John Brantley

Brantley had a solid game, he definitely looked better in this game than he did earlier in the season. The most impressive thing that I noticed was how tough this guy is. Not only was he allegedly playing with 4 cracked ribs and an injured thumb (some said it was broken but I don’t know if that is true) but even despite that there were a couple of plays where he knew the pressure was coming but he stood tall in the pocket and delivered a threw even though he knew he was going to get hit, and he did. But he got up and kept playing anyways. That’s just impressive to me. He showed more pocket poise than I thought he had, and he did a better job of going through his progressions than I thought he would, but he still stared down one receiver or one side of the field pretty often and it looked like he was getting his audibles from the sideline (but I thought that about Bradford too, which apparently was wrong). He definitely made some nice throws in this game though. He converted a few very key third down passes on third and medium or third and long and he made a couple nice pre-snap reads where he recognized the blitz and found his hot read right away for a quality completion. Those are encouraging plays for him as a NFL prospect. Not to mention he has a very strong arm and he is pretty accurate from what I can tell. He has a ways to go still, but he has definitely improved since the start of the season which is all you can really ask. I’d be shocked if he left early, so I look forward to seeing how he finishes off the season and how he looks in Florida’s bowl game. Right now, not knowing how his senior year will go, I’d project him as a 4th-5th round pick because he has pretty nice tools as far as size, arm strength, toughness and he has shown enough signs of intelligence that I like to think he’s pretty smart. So if a team interviews him and comes to the same conclusion I could see them drafting him as a #3 guy to develop into an eventual back-up. It’s hard for me to envision him being a starter in the NFL based off of what I have seen at this point however.

Janoris Jenkins

The first thing I noticed about Jenkins is how well he supports the run and the fact that he seems to be a good tackler. He couldn’t always take Ridley down one on one in the backfield but he was regularly the first to hit him and slow him down, and he made a number of nice tackles in the backfield or at the line of scrimmage in this game. He is pretty aggressive at the line of scrimmage and he has active enough hands to get off of receiver blocks at the line of scrimmage, or at least he managed to do that in this game. He isn’t a very big corner, but he is aggressive and he did what he could to re-route receivers at the line of scrimmage. He could use some work on jamming, but he did an ok job. When he did get beat off the line when he was trying to jam he showed good quickness and recovery speed to catch up to the receiver in his route. He seemed comfortable in man coverage but also looked pretty good in zone, though he was rarely challenged. I love how he supports the run as a corner though, and his quickness and burst make me think he would be very good in a zone-heavy scheme. I need to see him in man coverage more before I come to a conclusion about him being a quality man coverage corner in the NFL. He definitely has impressive ball skills though and he locates the ball well while in flight and makes good adjustments to make a play on it. Not to mention the fact that he is very dangerous as a return man on punts and after he makes an interception. I grade Jenkins as a 1st-2nd rounder right now because even if he is a great zone corner and a solid man coverage corner his play-making ability makes him worth a late first or early second round pick, but he could be the #3 corner in this class if he plays well enough in man coverage. I just haven’t seen enough of his film to figure that out yet.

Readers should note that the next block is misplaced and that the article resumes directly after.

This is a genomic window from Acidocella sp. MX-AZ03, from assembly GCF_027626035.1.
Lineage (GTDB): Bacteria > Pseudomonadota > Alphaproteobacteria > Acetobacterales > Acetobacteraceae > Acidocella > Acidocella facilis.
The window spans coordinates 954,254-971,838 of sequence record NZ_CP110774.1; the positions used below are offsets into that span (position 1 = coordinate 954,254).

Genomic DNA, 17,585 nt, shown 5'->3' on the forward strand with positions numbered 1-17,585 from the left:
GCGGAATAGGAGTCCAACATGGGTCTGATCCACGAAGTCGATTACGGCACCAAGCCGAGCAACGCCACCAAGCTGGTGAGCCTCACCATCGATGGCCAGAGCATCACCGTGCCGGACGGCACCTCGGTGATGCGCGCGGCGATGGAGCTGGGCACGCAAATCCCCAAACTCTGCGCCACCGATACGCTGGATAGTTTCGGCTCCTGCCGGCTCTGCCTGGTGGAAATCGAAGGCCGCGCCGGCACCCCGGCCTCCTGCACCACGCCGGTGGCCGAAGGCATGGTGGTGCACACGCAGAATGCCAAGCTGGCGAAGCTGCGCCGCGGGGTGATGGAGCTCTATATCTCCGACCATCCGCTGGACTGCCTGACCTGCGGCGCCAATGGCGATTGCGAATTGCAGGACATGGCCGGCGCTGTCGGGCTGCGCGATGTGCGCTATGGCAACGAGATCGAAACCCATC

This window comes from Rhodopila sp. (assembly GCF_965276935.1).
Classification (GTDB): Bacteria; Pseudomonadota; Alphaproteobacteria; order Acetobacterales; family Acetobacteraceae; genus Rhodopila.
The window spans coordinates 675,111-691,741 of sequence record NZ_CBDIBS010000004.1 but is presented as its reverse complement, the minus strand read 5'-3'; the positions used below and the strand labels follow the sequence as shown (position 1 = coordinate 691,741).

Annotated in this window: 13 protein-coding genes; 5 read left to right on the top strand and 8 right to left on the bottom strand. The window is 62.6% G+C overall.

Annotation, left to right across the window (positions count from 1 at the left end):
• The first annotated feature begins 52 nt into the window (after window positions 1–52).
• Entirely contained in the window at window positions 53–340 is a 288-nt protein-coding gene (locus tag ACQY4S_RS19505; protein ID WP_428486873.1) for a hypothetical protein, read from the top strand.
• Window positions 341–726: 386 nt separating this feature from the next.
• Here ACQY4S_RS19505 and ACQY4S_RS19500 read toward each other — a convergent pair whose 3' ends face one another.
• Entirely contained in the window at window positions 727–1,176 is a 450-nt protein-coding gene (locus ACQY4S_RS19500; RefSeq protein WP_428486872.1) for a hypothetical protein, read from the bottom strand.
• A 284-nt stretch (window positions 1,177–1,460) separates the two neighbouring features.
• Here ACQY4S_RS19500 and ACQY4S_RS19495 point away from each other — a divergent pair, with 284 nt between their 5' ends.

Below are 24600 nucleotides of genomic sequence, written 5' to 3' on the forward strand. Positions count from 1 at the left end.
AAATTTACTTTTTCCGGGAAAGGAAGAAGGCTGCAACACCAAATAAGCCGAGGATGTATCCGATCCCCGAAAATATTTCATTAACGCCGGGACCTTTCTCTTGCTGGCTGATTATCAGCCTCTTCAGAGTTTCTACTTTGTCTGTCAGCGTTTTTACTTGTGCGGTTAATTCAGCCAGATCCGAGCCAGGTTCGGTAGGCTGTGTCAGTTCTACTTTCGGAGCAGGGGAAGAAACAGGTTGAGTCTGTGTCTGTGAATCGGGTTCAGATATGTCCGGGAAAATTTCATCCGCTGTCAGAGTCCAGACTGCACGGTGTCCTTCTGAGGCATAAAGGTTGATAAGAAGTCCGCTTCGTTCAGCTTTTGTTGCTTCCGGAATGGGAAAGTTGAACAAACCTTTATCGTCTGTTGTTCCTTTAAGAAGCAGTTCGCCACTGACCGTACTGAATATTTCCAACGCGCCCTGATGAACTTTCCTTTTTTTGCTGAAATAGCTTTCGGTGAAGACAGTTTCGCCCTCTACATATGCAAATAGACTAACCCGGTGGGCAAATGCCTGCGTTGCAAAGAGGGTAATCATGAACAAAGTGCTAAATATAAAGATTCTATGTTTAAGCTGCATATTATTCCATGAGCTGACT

Ahmad Black

I can’t say I was very impressed with Ahmad Black in this game. He packs a punch as a hitter, but he didn’t seem to take very good angles in run defense and he didn’t seem to break down well for wrap up tackles at times. I didn’t see much of him because he was regularly out of the camera shot, but even in run support I was not impressed and I did not like what I saw from him in man or zone coverage either. I would grade him as a 5th-6th round pick at this point because he probably offers some ability as a special teamer and could develop into a back-up safety at some point, but he doesn’t look like a NFL starter at all to me.

Joseph Barksdale

Barksdale was pretty underwhelming in this game. He has good size and strength, but outside of that he isn’t much of a prospect in my opinion. He doesn’t have good foot speed so against good speed rushers he will have trouble taking away the edge, he doesn’t have a good initial punch to shock the defender and he doesn’t sustain blocks well after he gets his hands on the defender. Usually with big, lumbering offensive tackles they won’t always get their hands on the quick speed rushers but if they do they take them out of the play, but that is not the case with Barksdale. Not only was he not very impressive to me in the passing game but he didn’t make a quality impact in the running game either. He struggled getting to the second level which speaks to his lack of quality foot speed and he again struggled to sustain blocks in this phase of the game. He needs technique work in my opinion because he does not always keep his feet churning to help him sustain and drive his man, he doesn’t have a good punch and he will sometimes lean and over-extend himself, making him susceptible to a pass rush move. He looked like a 5th-6th round prospect to me in this game. He has good size and strength but his technique needs improvement and his ceiling isn’t any higher than a potentially solid RT in the NFL because of his foot speed and because he has not generated much of a push in the run game either. He has career back-up written all over him in my opinion.